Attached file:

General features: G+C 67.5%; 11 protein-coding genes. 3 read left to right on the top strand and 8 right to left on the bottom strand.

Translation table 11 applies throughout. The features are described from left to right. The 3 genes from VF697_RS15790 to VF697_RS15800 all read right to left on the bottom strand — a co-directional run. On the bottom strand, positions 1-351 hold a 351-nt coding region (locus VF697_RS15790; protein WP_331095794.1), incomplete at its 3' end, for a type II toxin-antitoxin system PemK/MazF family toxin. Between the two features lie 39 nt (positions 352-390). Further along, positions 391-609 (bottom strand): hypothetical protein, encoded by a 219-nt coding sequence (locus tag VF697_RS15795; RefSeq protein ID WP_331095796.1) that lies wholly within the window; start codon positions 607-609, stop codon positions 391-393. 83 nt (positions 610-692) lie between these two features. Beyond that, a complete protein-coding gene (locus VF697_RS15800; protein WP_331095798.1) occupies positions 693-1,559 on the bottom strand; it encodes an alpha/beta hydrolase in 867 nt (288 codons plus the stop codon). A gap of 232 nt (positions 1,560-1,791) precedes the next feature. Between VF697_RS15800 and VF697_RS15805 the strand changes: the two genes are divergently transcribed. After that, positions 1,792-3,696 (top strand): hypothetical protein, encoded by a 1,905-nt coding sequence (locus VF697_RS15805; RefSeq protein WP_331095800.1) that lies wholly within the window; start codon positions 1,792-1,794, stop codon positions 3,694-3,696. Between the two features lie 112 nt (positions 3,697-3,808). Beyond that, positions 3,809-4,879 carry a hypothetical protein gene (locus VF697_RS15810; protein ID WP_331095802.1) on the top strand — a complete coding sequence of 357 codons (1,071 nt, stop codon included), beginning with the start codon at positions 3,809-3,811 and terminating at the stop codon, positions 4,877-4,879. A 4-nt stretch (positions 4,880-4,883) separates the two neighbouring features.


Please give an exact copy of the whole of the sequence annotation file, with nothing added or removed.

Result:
General features: G+C 67.5%; 11 protein-coding genes. 3 read left to right on the top strand and 8 right to left on the bottom strand.

Translation table 11 applies throughout. The features are described from left to right. The 3 genes from VF697_RS15790 to VF697_RS15800 all read right to left on the bottom strand — a co-directional run. On the bottom strand, positions 1-351 hold a 351-nt coding region (locus VF697_RS15790; protein WP_331095794.1), incomplete at its 3' end, for a type II toxin-antitoxin system PemK/MazF family toxin. Between the two features lie 39 nt (positions 352-390). Further along, positions 391-609 (bottom strand): hypothetical protein, encoded by a 219-nt coding sequence (locus tag VF697_RS15795; RefSeq protein ID WP_331095796.1) that lies wholly within the window; start codon positions 607-609, stop codon positions 391-393. 83 nt (positions 610-692) lie between these two features. Beyond that, a complete protein-coding gene (locus VF697_RS15800; protein WP_331095798.1) occupies positions 693-1,559 on the bottom strand; it encodes an alpha/beta hydrolase in 867 nt (288 codons plus the stop codon). A gap of 232 nt (positions 1,560-1,791) precedes the next feature. Between VF697_RS15800 and VF697_RS15805 the strand changes: the two genes are divergently transcribed. After that, positions 1,792-3,696 (top strand): hypothetical protein, encoded by a 1,905-nt coding sequence (locus VF697_RS15805; RefSeq protein WP_331095800.1) that lies wholly within the window; start codon positions 1,792-1,794, stop codon positions 3,694-3,696. Between the two features lie 112 nt (positions 3,697-3,808). Beyond that, positions 3,809-4,879 carry a hypothetical protein gene (locus VF697_RS15810; protein ID WP_331095802.1) on the top strand — a complete coding sequence of 357 codons (1,071 nt, stop codon included), beginning with the start codon at positions 3,809-3,811 and terminating at the stop codon, positions 4,877-4,879. A 4-nt stretch (positions 4,880-4,883) separates the two neighbouring features.